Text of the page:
The wave of automation is inevitable. A new round of automation will impact low-income jobs
in 2013, a study by Oxford University found that about half of the jobs in the United States are at risk of being automated. Now, based on the data of this study, the school of spatial economic analysis of the University of Redlands has conducted a detailed study from another perspective. Researchers produced a map showing the different risks faced by major cities
"I tell you that 50% of the work in the United States is likely to be automated, or I say, 'in San Bernardino, we will face an automation rate of X.' these two statements give people a completely different feeling," College Dean Johannes Moenius told fastcompany, "People know the local social structure and the type of work. When they face problems directly, people want to do something they need to do. We can't wait for this to happen."
a new round of automation will impact low-income jobs. "We see that in this wave of automation, people with low education will be more affected," Moenius said. "The number of these people is very large. In recent years, automation has gradually become economically feasible, and the speed of automation is very fast, which affects many kinds of jobs at once."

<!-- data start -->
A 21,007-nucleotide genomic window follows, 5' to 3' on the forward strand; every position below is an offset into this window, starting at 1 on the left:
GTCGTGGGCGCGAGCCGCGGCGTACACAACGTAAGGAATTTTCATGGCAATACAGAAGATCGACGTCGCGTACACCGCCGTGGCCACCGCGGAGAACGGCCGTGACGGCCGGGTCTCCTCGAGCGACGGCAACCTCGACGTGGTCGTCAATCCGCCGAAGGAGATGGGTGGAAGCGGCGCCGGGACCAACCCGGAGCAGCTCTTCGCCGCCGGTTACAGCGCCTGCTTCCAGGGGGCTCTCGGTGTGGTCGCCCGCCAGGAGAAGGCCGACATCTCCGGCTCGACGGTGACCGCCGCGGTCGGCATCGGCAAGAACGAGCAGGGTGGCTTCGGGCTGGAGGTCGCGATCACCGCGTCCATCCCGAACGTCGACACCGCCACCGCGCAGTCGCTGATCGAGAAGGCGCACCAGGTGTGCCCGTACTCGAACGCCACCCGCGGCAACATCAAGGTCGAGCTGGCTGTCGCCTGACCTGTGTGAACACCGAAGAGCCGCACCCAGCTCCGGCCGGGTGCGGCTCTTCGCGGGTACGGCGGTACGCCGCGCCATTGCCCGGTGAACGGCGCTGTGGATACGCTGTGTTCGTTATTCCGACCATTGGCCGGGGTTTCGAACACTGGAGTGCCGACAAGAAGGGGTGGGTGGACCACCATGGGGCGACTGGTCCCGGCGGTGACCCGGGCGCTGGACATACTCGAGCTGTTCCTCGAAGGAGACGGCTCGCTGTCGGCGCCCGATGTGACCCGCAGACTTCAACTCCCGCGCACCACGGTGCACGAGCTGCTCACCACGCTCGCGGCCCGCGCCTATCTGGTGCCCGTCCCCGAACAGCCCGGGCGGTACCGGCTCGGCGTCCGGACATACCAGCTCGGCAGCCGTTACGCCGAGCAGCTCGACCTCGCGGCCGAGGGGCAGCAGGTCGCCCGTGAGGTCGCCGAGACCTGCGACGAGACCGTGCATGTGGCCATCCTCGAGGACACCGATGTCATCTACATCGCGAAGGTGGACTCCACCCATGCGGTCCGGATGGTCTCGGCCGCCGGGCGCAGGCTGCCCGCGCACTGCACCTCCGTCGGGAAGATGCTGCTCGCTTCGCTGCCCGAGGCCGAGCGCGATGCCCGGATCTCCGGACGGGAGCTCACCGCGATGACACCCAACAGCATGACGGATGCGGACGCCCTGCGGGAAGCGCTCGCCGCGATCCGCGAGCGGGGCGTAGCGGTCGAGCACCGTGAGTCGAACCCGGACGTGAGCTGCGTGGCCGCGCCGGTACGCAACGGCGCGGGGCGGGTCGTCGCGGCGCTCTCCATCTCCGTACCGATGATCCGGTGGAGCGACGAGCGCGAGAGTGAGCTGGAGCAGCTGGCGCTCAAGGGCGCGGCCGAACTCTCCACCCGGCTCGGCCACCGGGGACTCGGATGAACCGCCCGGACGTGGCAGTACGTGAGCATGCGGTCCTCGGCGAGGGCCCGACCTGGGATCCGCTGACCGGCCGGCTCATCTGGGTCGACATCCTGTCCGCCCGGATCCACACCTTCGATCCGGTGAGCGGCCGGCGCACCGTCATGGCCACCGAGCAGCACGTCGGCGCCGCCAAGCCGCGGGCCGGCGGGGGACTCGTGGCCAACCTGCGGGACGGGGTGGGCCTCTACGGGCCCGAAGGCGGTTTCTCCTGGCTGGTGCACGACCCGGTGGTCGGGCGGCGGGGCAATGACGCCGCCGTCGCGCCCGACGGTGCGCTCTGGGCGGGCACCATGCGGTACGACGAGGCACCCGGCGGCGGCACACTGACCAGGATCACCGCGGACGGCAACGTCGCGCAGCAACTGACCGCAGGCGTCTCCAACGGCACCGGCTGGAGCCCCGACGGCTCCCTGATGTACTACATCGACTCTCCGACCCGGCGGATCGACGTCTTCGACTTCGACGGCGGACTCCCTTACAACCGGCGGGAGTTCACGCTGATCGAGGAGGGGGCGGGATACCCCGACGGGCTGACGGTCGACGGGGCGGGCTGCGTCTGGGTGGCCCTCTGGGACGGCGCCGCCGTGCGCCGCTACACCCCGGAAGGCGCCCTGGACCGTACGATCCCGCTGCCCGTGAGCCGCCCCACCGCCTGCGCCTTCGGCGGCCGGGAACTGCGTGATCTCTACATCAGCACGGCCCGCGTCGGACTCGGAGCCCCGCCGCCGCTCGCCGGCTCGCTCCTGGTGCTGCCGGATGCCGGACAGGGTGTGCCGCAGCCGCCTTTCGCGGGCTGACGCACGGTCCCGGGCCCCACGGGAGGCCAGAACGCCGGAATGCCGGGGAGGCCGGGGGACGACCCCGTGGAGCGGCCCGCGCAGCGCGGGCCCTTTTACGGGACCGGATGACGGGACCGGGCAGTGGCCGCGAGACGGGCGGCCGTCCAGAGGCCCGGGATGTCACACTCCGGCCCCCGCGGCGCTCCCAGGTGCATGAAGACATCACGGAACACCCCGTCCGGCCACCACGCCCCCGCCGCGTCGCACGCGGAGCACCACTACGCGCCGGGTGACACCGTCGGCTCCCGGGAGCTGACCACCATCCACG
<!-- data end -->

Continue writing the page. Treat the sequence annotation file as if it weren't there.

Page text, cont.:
it should be noted that this study only shows a possibility. "The threat of automation does not mean that work must be automated," he said. "I can't imagine that all licensees or waiters will become robots. High-end restaurants will still have waiters, because that is part of the guest experience. However, this study shows the possibility of technology. Especially at the bottom of the food chain, if a job can be automated, it will be automated."
a data system for 248 concrete structures across the field will be established.
the study found that three types of work are most likely to be automated: Office secretarial work, restaurant waiter, and sales work. In California and Louisville, transportation is threatened by automation
moenius believes that it is meaningless to oppose automation. On the contrary, the government, enterprises and 6 experimental force zero relative error ± 0.1% education departments should consider how to actively respond to the wave of automation. "I don't think there is a unified solution to this problem," he said. "Every city must find its own solutions." 2. Load accuracy:0.01%
"those projects that try to strengthen stem education are on the right path. If you understand mathematics, you may solve those problems we haven't found yet," he said. "Problem solving skills, spatial thinking, understanding cross domain problems -- these are necessary for people to make decisions, and should also be the direction of future education."